Again, in alternative embodiments, the formations on the locking member 206 may take different forms, in order to cooperate with the different possible forms outlined above regarding the locking ring 204. The locking member 206 is elongated (in the plane of the locking ring) so that it extends along a circumferential portion or arc of the locking ring 204. This allows in contrast to previous systems a much larger proportion of the teeth of the locking ring 204 to be engaged by the teeth of the locking member 206. This also provides a more secure and robust locking system, especially at high torques for larger turbines.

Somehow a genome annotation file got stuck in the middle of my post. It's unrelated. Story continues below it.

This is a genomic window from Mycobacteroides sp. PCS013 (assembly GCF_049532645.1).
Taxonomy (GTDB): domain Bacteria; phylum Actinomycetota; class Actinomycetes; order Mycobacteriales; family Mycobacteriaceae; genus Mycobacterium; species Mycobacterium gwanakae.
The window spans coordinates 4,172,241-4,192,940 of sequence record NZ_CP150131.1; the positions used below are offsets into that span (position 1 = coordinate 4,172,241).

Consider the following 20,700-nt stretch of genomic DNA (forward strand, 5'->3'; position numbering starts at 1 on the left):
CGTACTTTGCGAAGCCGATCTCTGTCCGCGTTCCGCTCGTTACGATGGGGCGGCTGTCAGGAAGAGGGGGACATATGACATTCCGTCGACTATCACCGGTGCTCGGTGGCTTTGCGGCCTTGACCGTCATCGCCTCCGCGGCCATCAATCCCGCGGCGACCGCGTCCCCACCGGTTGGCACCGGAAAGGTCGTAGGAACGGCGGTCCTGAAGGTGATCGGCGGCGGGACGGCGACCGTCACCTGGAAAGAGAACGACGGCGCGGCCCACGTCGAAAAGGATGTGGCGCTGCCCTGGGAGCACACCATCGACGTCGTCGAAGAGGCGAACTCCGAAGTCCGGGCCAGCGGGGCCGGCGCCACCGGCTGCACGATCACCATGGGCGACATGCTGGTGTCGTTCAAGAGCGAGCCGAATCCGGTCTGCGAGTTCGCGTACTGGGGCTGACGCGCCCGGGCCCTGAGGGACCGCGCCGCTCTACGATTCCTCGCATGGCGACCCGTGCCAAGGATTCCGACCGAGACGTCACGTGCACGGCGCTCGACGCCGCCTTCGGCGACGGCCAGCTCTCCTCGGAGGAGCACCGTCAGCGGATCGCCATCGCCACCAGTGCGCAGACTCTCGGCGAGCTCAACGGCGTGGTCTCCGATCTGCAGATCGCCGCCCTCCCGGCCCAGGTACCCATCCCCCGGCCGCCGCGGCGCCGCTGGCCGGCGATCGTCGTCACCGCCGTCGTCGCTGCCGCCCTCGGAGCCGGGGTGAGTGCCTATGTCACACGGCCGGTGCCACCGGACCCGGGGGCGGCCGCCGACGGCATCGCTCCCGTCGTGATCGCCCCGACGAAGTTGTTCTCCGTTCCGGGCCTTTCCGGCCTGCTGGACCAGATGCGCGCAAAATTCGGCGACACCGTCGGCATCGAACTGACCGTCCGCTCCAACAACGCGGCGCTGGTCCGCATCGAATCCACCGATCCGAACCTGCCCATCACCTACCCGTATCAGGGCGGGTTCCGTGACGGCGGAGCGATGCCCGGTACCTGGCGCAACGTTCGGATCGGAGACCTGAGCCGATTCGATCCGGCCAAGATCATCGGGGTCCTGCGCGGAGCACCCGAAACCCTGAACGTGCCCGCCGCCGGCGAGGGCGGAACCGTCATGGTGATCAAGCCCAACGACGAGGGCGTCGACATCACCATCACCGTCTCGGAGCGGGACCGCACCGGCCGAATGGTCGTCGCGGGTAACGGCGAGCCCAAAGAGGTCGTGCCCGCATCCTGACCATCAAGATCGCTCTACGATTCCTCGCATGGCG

In this embodiment, the locking member 206 is also curved or arcuate, so that in the locking position its form follows that of the circular locking ring. As can be seen from Figure 2, the teeth on the locking member 206 are not arranged in a straight line along the locking member, but in an arc following the arc of the locking ring 204. In particular, the teeth tips and the teeth troughs together describe respective arcs or curves. In effect, therefore, the curvature of the locking ring 206 is concentric with at least the curvature of the adjacent section of the locking ring 204. Indeed, as shown in in Figure 2 by the dashed line labelled A, the line of curvature or arc defined by the teeth of the locking member 206 is coincident with the line of curvature or arc defined by the teeth of the locking ring 204. In one sense, the curvature of the adjacent portions of the locking member 206 and the locking ring 204 are substantially complementary or matching, or corresponding, so that they are able to fit together in a mating engagement. This also provides a more secure locking system; because the locking surface of the locking member is arcuate, more teeth (than for a simple straight line of teeth) can be engaged with the locking ring 206, allowing a greater proportion of the locking ring to be engaged, and therefore providing greater locking force against larger torques on the rotor.